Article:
September 10, 2002
During the past decade, numerous countries have adopted "inflation targeting" as a framework for setting monetary policy. In nearly all cases, the authorities have established a target range for the rate of price inflation, usually between 2 and 3 percent. However, the rationale for choosing these numbers is often unclear.
According to some analysts, several factors are relevant in determining an inflation target. While the target affects volatility in employment, it is itself influenced by the terms of trade, openness of trade, and the degree of wage rigidity. Accordingly, inflation targets should vary depending on a nation's characteristics.
Therefore, analysts suggest that a central bank should:
- Provide a coherent assessment of the likely implications of its announced inflation targets.
- Indicate why the preferred policy is better than feasible alternatives.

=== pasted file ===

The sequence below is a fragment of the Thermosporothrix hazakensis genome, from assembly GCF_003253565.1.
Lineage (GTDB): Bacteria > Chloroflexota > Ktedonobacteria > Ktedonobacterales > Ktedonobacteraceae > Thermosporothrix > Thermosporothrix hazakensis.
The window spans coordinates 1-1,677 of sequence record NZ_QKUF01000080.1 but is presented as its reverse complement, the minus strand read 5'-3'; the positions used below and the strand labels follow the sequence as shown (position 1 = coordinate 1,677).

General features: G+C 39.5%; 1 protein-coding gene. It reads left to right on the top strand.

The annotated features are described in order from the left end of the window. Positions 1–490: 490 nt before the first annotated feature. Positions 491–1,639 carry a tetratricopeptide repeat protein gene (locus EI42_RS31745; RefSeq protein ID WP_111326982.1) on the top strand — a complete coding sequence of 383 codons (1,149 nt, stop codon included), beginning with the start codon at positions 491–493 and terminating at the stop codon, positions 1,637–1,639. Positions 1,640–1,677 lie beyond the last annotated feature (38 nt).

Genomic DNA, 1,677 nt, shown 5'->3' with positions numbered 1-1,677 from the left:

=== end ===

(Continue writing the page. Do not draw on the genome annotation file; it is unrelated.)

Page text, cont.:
- Clarify the linkage between the announced target and the various structural features of the economy.
By doing these things, the central bank's activities become more transparent. This allows business to better understand the inflation policies. Consequently, if the structure of the economy changes and the inflation target requires change, businesses will be better able to adjust and the adjustment will have fewer negative implications.
Source: Christopher J. Erceg, "The Choice of an Inflation Target Range in a Small Open Economy," American Economic Review, Volume 92, Number 2, May 2002.
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